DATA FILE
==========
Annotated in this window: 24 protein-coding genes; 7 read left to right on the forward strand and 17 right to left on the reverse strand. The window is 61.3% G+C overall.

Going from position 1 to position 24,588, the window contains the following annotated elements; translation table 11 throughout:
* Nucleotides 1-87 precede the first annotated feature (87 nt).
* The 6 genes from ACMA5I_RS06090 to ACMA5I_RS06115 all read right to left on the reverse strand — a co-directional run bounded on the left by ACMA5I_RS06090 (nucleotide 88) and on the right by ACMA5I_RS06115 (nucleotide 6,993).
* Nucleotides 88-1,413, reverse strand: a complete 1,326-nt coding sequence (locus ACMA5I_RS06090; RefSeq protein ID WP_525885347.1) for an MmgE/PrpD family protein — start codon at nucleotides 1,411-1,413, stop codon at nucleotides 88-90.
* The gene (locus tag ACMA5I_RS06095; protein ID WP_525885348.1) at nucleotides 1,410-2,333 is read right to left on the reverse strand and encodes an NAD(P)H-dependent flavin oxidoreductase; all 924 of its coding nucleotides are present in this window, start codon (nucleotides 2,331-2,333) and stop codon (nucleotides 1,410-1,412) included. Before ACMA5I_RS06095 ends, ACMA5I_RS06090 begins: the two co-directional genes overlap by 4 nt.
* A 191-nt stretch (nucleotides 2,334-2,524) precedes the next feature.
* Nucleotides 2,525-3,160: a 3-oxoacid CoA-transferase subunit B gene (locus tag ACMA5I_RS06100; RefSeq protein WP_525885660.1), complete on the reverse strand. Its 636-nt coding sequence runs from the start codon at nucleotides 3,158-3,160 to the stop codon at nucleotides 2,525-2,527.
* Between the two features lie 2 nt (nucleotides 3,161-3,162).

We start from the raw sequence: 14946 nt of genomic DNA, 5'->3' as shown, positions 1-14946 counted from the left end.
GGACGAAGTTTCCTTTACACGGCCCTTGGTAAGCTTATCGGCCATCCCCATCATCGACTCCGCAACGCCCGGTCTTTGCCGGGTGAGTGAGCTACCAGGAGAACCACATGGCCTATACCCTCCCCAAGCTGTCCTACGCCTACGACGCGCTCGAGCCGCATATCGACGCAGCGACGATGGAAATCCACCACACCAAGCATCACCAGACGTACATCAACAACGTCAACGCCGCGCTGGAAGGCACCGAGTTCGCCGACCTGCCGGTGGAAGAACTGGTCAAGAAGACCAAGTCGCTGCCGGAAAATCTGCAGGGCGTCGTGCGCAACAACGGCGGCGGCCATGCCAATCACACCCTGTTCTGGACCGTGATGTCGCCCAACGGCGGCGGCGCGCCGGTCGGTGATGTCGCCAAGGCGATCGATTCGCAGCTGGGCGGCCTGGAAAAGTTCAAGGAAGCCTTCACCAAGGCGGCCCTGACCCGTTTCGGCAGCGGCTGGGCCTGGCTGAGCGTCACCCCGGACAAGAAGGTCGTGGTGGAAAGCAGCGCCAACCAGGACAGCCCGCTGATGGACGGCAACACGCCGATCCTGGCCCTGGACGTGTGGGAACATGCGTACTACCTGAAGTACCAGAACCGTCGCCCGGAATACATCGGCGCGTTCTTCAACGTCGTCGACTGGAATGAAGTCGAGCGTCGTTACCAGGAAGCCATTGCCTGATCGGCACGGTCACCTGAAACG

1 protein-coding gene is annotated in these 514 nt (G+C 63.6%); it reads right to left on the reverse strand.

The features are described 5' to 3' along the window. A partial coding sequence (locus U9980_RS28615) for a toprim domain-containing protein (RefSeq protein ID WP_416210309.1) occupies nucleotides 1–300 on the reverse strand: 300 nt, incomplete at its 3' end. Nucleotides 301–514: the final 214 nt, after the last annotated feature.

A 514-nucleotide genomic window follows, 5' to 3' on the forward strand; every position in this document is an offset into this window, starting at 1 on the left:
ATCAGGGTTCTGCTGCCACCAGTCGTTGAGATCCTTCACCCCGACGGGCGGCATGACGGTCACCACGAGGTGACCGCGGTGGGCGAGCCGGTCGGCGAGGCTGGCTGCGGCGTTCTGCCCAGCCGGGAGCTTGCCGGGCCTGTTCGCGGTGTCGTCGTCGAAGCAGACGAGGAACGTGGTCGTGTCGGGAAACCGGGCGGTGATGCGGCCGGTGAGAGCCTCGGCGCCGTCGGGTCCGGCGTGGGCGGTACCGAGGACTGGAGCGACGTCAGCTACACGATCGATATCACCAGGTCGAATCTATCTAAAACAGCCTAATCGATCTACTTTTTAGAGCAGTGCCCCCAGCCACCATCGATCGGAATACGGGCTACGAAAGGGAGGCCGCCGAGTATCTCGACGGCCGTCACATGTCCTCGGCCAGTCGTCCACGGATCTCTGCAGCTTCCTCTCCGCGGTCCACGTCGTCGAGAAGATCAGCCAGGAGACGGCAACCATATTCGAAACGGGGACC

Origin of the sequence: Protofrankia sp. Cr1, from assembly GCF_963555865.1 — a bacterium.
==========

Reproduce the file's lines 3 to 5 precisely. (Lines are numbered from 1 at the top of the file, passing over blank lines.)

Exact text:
* Nucleotides 1-87 precede the first annotated feature (87 nt).
* The 6 genes from ACMA5I_RS06090 to ACMA5I_RS06115 all read right to left on the reverse strand — a co-directional run bounded on the left by ACMA5I_RS06090 (nucleotide 88) and on the right by ACMA5I_RS06115 (nucleotide 6,993).
* Nucleotides 88-1,413, reverse strand: a complete 1,326-nt coding sequence (locus ACMA5I_RS06090; RefSeq protein ID WP_525885347.1) for an MmgE/PrpD family protein — start codon at nucleotides 1,411-1,413, stop codon at nucleotides 88-90.